Critics argue that carbon dioxide is a green house gas and this would lead to global warming. However, before we decide if this amount would lead to global warming. Let us become more precise. It is no use saying that Atlantic Ocean will become more salty if we add a pinch of salt to it. No doubt the Atlantic Ocean will become saltier but if the additional saltiness has any practical significance or not can only be determined through further calculations. 400 ppm is around .04 percent in the atmosphere. A rough calculation carried out by this author several years ago showed that if we increase carbon dioxide by 1% in the atmosphere it could lead to a one degree centigrade rise in the worst case scenario that includes other chain effects due to increased absorption of heat. Therefore, if the present 0.04 percent level became two and a half times to 0.1 percent or a 1000 ppm the rise in temperature because of this effect would be less than 0.1 degree centigrade, an insignificant amount compared to other natural temperature changes. This author would like a recheck of these calculations by atmospheric heat transfer scientists and would like to hear of it as a comment to this post.

It may also be mentioned for a lay person that when carbon dioxide is talked of as a greenhouse gas one should not conjure a vision of a greenhouse made of glass, a dramatic vision inspired by popular fiction on the topic, that traps in much more heat radiation from low temperature sources while letting the suns heat pass in while also limiting convective current losses, but even if one insisted on thinking of it as something similar, than think of it as a green house that has only 0.04 percent (the amount of carbon dioxide in the atmosphere) of its roof installed.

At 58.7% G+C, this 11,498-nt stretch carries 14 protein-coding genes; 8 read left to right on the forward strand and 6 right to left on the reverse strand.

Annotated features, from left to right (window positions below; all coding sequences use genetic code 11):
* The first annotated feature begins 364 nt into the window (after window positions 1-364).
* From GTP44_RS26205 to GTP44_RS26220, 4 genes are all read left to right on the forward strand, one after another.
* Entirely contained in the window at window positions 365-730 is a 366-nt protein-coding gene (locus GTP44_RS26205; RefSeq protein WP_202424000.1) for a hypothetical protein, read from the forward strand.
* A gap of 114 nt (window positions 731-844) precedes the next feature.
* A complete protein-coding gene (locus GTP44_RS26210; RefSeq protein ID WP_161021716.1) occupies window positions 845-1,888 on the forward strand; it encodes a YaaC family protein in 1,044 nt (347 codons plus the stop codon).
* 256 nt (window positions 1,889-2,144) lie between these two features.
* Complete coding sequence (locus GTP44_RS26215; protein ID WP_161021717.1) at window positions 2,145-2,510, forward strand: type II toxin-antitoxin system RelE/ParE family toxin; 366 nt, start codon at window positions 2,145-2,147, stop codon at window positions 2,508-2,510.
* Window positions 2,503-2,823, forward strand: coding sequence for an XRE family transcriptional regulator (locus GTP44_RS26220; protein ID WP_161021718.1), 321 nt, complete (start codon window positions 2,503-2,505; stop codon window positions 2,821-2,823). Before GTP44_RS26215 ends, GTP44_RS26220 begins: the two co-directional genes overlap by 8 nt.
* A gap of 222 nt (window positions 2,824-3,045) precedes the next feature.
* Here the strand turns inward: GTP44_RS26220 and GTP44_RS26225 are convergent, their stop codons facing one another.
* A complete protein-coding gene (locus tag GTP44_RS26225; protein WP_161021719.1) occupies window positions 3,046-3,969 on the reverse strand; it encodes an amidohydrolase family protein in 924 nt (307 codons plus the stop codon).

But what about the heuristic correlations that have been made by scientists and some politicians like Al Gore on a statistical basis without having to calculate? These are estimates that are obtained by statistical analysis and by drawing a graph between increases of CO2 over the last 100 year against temperature rise. It shows a much greater correlation than the calculated one degree rise for one percent rise in carbon dioxide. However statistical correlations can mislead. For example, if one correlated how many times the nursery rhyme Humpty Dumpty was sung in kindergarten schools and correlated that with temperature rise one might end up with a correlation too. While nursery rhymes are not a relevant parameter here, the numbers of trees on the planet are. Let us consider that fact now.


Aside from an increase of carbon dioxide over the last 150 years an unprecedented amount of deforestation has also taken place on the planet during the same period as forests have been cleared for agriculture and urbanization to feed and house a growing population.

If we correlated the amount of green tree cover on the planet with temperature rise it appears that one gets a much better inverse correlation with global warming, i.e. the lesser the trees the warmer the planet. On the whole, global temperatures appear to have gone up as the green tree cover on the planet has reduced for urbanization and agriculture over the last 165 years.